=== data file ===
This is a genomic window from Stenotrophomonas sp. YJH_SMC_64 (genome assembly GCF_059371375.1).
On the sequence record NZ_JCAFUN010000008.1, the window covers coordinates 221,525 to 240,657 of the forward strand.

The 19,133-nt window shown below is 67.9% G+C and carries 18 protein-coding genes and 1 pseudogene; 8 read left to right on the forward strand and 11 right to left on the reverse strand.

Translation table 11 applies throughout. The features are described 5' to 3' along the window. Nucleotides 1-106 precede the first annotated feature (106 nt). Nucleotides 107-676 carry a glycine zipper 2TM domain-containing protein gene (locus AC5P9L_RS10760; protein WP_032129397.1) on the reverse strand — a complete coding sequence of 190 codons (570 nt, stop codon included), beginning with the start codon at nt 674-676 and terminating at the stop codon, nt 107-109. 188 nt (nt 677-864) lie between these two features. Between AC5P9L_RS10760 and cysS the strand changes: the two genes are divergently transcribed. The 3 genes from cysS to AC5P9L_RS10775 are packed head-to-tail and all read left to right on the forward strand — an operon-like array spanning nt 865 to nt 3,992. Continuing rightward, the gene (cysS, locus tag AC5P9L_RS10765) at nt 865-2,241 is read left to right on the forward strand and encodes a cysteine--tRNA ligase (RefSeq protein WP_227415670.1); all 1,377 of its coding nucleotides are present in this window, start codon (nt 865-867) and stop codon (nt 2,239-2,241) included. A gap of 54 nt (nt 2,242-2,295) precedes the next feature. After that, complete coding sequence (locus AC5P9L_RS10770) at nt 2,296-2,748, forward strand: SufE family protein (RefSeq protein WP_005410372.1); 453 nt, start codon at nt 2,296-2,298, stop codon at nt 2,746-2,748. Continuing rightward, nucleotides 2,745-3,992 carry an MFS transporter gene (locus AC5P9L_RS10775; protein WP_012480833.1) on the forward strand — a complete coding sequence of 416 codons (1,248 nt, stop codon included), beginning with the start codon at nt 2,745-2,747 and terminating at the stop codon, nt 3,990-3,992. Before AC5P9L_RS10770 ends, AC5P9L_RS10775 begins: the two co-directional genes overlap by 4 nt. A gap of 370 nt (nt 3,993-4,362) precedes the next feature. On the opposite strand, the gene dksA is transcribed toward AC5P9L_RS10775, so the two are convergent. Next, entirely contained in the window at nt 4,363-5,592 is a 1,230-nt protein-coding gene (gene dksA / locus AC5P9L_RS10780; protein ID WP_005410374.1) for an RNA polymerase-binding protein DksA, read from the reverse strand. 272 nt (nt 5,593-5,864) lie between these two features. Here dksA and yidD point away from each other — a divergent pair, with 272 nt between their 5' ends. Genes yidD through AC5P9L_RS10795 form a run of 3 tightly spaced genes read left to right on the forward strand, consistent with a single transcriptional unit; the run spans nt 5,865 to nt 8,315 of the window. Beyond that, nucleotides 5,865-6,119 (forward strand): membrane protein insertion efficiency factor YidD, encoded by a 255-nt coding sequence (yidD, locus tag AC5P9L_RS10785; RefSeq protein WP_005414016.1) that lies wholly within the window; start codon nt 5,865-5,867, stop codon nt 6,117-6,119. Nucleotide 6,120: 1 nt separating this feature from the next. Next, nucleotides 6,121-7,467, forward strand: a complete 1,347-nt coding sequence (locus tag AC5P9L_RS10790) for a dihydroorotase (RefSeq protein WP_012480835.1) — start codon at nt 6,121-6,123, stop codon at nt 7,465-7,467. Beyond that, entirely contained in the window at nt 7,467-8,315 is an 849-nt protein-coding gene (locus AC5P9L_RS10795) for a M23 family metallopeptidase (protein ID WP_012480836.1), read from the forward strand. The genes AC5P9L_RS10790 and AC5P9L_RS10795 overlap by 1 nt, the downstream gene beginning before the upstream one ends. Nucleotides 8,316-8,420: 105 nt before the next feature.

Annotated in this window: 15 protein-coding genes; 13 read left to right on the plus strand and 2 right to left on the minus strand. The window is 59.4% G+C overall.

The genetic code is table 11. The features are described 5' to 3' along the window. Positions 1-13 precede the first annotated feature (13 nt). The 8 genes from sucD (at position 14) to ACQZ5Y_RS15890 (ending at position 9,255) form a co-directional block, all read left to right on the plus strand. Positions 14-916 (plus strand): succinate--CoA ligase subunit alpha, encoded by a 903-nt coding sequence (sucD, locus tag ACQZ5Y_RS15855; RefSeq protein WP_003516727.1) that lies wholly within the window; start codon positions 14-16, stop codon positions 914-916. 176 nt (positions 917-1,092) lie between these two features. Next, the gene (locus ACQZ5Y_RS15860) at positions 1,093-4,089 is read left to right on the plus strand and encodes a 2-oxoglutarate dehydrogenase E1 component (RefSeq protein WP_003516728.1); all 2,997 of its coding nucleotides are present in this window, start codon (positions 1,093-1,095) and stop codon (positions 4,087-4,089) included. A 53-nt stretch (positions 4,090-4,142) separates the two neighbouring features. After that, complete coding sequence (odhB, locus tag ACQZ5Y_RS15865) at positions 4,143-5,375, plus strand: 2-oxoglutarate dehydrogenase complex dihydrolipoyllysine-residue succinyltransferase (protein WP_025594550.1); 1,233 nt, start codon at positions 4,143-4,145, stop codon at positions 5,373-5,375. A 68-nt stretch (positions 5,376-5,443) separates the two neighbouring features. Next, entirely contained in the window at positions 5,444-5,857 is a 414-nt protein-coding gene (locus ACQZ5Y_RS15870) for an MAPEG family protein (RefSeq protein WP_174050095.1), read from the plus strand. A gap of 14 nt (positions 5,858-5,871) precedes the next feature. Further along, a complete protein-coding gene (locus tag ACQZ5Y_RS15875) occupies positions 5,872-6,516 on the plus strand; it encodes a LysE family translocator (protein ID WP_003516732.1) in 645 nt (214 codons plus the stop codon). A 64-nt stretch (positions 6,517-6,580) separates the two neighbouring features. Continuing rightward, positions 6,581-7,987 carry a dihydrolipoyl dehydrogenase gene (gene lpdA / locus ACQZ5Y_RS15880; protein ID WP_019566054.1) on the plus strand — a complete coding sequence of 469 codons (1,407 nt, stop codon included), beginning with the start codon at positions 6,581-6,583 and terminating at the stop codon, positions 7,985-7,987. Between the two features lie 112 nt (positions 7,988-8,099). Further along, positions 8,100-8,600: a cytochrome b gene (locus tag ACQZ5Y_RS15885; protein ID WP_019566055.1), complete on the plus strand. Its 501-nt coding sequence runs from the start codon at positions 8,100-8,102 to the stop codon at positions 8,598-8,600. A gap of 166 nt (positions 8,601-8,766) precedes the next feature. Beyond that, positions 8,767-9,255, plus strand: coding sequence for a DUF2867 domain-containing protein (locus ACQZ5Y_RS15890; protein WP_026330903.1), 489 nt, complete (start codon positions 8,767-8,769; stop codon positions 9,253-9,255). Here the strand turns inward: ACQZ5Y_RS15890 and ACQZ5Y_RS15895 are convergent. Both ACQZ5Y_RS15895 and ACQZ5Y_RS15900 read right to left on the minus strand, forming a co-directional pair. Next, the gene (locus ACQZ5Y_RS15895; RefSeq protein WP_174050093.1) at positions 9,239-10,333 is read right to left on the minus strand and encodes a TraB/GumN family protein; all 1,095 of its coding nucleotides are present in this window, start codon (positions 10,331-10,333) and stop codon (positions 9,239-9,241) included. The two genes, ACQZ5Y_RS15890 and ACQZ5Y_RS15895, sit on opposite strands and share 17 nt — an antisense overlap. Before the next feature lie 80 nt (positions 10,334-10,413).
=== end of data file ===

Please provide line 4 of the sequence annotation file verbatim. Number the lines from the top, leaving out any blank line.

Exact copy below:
Translation table 11 applies throughout. The features are described 5' to 3' along the window. Nucleotides 1-106 precede the first annotated feature (106 nt). Nucleotides 107-676 carry a glycine zipper 2TM domain-containing protein gene (locus AC5P9L_RS10760; protein WP_032129397.1) on the reverse strand — a complete coding sequence of 190 codons (570 nt, stop codon included), beginning with the start codon at nt 674-676 and terminating at the stop codon, nt 107-109. 188 nt (nt 677-864) lie between these two features. Between AC5P9L_RS10760 and cysS the strand changes: the two genes are divergently transcribed. The 3 genes from cysS to AC5P9L_RS10775 are packed head-to-tail and all read left to right on the forward strand — an operon-like array spanning nt 865 to nt 3,992. Continuing rightward, the gene (cysS, locus tag AC5P9L_RS10765) at nt 865-2,241 is read left to right on the forward strand and encodes a cysteine--tRNA ligase (RefSeq protein WP_227415670.1); all 1,377 of its coding nucleotides are present in this window, start codon (nt 865-867) and stop codon (nt 2,239-2,241) included. A gap of 54 nt (nt 2,242-2,295) precedes the next feature. After that, complete coding sequence (locus AC5P9L_RS10770) at nt 2,296-2,748, forward strand: SufE family protein (RefSeq protein WP_005410372.1); 453 nt, start codon at nt 2,296-2,298, stop codon at nt 2,746-2,748. Continuing rightward, nucleotides 2,745-3,992 carry an MFS transporter gene (locus AC5P9L_RS10775; protein WP_012480833.1) on the forward strand — a complete coding sequence of 416 codons (1,248 nt, stop codon included), beginning with the start codon at nt 2,745-2,747 and terminating at the stop codon, nt 3,990-3,992. Before AC5P9L_RS10770 ends, AC5P9L_RS10775 begins: the two co-directional genes overlap by 4 nt. A gap of 370 nt (nt 3,993-4,362) precedes the next feature. On the opposite strand, the gene dksA is transcribed toward AC5P9L_RS10775, so the two are convergent. Next, entirely contained in the window at nt 4,363-5,592 is a 1,230-nt protein-coding gene (gene dksA / locus AC5P9L_RS10780; protein ID WP_005410374.1) for an RNA polymerase-binding protein DksA, read from the reverse strand. 272 nt (nt 5,593-5,864) lie between these two features. Here dksA and yidD point away from each other — a divergent pair, with 272 nt between their 5' ends. Genes yidD through AC5P9L_RS10795 form a run of 3 tightly spaced genes read left to right on the forward strand, consistent with a single transcriptional unit; the run spans nt 5,865 to nt 8,315 of the window. Beyond that, nucleotides 5,865-6,119 (forward strand): membrane protein insertion efficiency factor YidD, encoded by a 255-nt coding sequence (yidD, locus tag AC5P9L_RS10785; RefSeq protein WP_005414016.1) that lies wholly within the window; start codon nt 5,865-5,867, stop codon nt 6,117-6,119. Nucleotide 6,120: 1 nt separating this feature from the next. Next, nucleotides 6,121-7,467, forward strand: a complete 1,347-nt coding sequence (locus tag AC5P9L_RS10790) for a dihydroorotase (RefSeq protein WP_012480835.1) — start codon at nt 6,121-6,123, stop codon at nt 7,465-7,467. Beyond that, entirely contained in the window at nt 7,467-8,315 is an 849-nt protein-coding gene (locus AC5P9L_RS10795) for a M23 family metallopeptidase (protein ID WP_012480836.1), read from the forward strand. The genes AC5P9L_RS10790 and AC5P9L_RS10795 overlap by 1 nt, the downstream gene beginning before the upstream one ends. Nucleotides 8,316-8,420: 105 nt before the next feature.